The Inner Journey

Part 5 of our wilderness journey

Simplicity in all things is the secret of the wilderness
and one of its most valuable lessons.
It is what we leave behind that is important.
I think the matter of simplicity goes further than
just food, equipment, and unnecessary gadgets;
it goes into the matter of thoughts and objectives as well.
When in the wilds,
we must not carry our problems with us
or the joy is lost.
~Sigurd Olson: Wilderness Quotes

Over the last few weeks, I’ve written a handful of blogs about my recent trip to South Africa and Botswana to visit WILD’s partners and programs to experience Africa’s unique and primal wild-nature.  The past few days, Vance and I have written specifically about our experience on trail in the Umfolozi Game Reserve with our sister organization, The Wilderness Leadership School.  This will be the last post about our journey, and I think it is suitable to dedicate it to “The Inner Journey.”

Mostly, we’ve written about the material and physical aspects of our trail – The Trail, The Wildlife, The Camp and The Food.  More or less, these aspects remain the same each time we spend time in nature.  The scenery changes, but we still camp, walk, eat and see other creatures that share the space with us.  What changes most is who we are personally and who we are with collectively — how those two components interact, react and respond to the physical aspects of the journey.

The Wilderness Leadership School intentionally builds reflective space and group process into every trail so that the inner journey and the inter-personal journey has space.  Each day – or more often, depending on the events of the day – the trail group gathers for ‘indaba.’  Indaba is a traditional practice of the Zulu people, the indigenous tribe to the province of KwaZulu-Natal in South Africa.  It is a gathering or meeting to discuss important issues or areas of concern.

On trail, we use the indaba to discuss what we are experiencing personally and collectively.  During indaba, only one person speaks at a time and everyone is invited to speak about how they are feeling and what they are experiencing.  It is a very important time for sharing and a powerful group experience, and it can be a rather emotional gathering.

Each day also has many opportunities for quiet, individual reflection.  The Wilderness Leadership trails are not ‘adventure’ trails.  While there is plenty of adventure and adrenaline, each day you walk only 5-7k (3-4 miles).  You stop frequently, to observe your surroundings and each afternoon there is time set aside for reflection and down time.  There is no rappelling, white water kayaking or high-ropes style activities.   Your primarily challenge is to live simply and quietly, which was a pretty big challenge for me.  I like to move fast, be active and sometimes live a bit to loudly.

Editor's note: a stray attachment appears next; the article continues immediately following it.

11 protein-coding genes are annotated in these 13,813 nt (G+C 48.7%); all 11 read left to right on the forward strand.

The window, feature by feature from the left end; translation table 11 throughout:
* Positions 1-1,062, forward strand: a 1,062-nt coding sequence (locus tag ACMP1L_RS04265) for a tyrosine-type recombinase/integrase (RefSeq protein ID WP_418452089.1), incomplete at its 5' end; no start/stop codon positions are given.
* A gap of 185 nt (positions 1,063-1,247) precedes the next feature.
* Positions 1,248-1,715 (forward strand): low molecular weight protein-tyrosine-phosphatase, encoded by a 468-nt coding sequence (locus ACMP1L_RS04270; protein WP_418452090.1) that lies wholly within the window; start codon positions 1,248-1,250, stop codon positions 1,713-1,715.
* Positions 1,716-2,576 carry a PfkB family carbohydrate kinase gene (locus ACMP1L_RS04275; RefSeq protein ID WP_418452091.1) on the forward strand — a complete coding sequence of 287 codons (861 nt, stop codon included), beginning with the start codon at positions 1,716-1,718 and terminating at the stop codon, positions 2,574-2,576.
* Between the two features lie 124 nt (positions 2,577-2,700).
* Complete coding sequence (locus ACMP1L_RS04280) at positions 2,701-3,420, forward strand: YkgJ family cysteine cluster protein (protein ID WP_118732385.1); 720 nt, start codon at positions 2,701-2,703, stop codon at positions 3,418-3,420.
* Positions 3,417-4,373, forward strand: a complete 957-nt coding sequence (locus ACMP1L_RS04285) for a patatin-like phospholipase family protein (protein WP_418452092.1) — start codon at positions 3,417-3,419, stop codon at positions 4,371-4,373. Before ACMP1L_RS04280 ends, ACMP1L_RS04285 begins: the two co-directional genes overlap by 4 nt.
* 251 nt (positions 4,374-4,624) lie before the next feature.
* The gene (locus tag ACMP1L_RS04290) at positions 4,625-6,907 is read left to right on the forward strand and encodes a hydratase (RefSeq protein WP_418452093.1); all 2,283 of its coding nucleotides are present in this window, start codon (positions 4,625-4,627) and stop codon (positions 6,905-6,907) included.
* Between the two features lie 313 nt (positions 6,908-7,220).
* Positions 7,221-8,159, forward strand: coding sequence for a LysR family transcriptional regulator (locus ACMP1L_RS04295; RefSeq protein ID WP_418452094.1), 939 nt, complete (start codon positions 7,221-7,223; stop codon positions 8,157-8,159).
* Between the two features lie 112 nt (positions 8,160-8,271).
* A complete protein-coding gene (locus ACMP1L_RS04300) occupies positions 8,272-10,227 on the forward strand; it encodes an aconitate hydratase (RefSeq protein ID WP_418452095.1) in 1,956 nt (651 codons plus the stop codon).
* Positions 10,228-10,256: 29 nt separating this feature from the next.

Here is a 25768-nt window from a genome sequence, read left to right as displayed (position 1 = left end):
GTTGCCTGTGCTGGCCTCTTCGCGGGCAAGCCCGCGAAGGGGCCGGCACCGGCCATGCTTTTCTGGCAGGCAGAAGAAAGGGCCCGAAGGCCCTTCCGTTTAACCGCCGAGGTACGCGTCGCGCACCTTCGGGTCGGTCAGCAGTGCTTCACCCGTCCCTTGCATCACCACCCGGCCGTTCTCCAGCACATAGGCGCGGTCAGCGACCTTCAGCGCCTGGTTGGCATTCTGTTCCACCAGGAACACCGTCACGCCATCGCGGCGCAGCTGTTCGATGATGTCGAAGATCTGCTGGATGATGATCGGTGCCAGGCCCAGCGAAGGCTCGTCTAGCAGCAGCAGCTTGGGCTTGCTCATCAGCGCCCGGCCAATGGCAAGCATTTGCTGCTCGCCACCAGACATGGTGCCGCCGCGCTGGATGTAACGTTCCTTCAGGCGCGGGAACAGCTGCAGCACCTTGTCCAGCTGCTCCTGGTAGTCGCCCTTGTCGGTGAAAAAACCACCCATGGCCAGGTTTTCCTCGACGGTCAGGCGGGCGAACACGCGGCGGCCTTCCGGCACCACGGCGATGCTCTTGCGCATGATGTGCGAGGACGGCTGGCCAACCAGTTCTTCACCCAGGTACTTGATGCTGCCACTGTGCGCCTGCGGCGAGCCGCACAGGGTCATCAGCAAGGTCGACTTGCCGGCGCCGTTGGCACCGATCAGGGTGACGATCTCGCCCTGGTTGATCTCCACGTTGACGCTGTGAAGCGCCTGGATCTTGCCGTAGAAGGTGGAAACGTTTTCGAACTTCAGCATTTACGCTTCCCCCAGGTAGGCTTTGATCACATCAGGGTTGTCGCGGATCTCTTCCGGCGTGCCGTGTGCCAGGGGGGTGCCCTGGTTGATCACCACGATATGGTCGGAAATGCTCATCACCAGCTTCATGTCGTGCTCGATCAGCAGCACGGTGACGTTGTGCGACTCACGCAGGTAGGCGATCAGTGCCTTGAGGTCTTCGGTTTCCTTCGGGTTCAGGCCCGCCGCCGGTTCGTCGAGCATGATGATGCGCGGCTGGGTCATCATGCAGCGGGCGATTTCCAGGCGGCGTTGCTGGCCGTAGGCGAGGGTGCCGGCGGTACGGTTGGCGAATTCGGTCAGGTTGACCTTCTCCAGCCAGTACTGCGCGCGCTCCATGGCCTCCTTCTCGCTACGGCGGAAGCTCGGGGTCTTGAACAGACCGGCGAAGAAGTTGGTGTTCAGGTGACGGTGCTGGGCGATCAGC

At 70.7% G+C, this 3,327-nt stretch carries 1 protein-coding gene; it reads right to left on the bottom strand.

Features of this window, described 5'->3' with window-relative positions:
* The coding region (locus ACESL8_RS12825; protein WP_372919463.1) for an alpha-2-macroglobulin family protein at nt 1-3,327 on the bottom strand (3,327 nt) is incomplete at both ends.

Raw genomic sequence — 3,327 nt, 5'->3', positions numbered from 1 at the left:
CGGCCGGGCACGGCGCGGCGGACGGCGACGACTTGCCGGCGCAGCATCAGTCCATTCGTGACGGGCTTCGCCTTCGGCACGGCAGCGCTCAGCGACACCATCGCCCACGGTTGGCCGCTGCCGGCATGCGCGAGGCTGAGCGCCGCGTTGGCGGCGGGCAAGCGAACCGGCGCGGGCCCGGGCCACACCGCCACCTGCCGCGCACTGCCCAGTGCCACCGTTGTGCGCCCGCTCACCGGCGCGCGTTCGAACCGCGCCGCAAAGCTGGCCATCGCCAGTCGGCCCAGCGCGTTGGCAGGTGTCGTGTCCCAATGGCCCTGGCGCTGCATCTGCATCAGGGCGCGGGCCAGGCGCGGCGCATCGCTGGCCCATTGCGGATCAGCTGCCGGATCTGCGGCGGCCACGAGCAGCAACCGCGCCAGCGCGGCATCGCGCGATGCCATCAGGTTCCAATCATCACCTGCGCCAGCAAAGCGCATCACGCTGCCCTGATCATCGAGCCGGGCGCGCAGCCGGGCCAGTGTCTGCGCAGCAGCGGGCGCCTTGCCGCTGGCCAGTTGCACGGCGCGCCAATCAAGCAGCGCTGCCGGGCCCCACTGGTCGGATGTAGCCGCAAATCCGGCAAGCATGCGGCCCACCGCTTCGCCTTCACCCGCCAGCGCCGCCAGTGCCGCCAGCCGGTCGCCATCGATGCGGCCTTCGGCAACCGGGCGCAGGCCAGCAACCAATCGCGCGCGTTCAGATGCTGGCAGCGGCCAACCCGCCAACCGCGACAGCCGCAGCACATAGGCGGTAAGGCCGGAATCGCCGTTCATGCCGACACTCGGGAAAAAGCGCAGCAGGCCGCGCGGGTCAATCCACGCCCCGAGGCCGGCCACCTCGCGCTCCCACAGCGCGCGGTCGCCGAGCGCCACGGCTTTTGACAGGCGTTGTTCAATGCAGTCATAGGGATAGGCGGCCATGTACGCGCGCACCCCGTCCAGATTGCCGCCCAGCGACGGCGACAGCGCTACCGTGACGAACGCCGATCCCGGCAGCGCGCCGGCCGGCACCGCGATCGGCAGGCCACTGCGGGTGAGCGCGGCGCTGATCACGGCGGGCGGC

One of the more memorable parts of our trail – and every trail with the School –  is night watch.  Each night, individuals take turns watching over camp – listening for animals, watching for eyes in the night.  Our guides sleep — they usually need it after a long day — and are only woken up if something appears dangerous.  You keep the fire burning, tell time by the stars, maybe sip some tea.  The night can be quiet or loud with wild-noises…but regardless, it is a peaceful time for reflection.

Honestly, night watch scared me.  I was on hyper-alert.  But, I survived and only woke up our guides once (because part of a tree fell down and it was LOUD and SCARY).  Admitting to being scared is not something that comes naturally for me….so perhaps that’s the lesson I learned on trail.

I went to the woods because I wanted to live deliberately
to front only the essential facts of life
and see if I could not learn what it had to teach
and not, when I came to die,
discover that I had not lived.
~Henry David Thoreau

Notes: Our recent wilderness trail experience (30 April – 4 May 2011) included Vance Martin, WILD’s President, Emily Loose, WILD’s Director of Communications, Charlotte Baron, Chair of WILD’s Board of Directors, Magnus and Bettina Sylven, our friends and colleagues from Switzerland and our guides: Mandla and Simphiwe.

Read Part 1 “The Trail” >

Read Part 2 “The Wildlife”>

Read Part 3 “The Camp” >

Read Part 4 “The Food” >

1 Comment (Post Comment)
Paul Dutton, MSc says:

Destroy the Wilderness and grass will grow on our city pavements (Frank Frazer Darling PELICAN IN THE WILDERNESS).

NATURE NEEDS HALF

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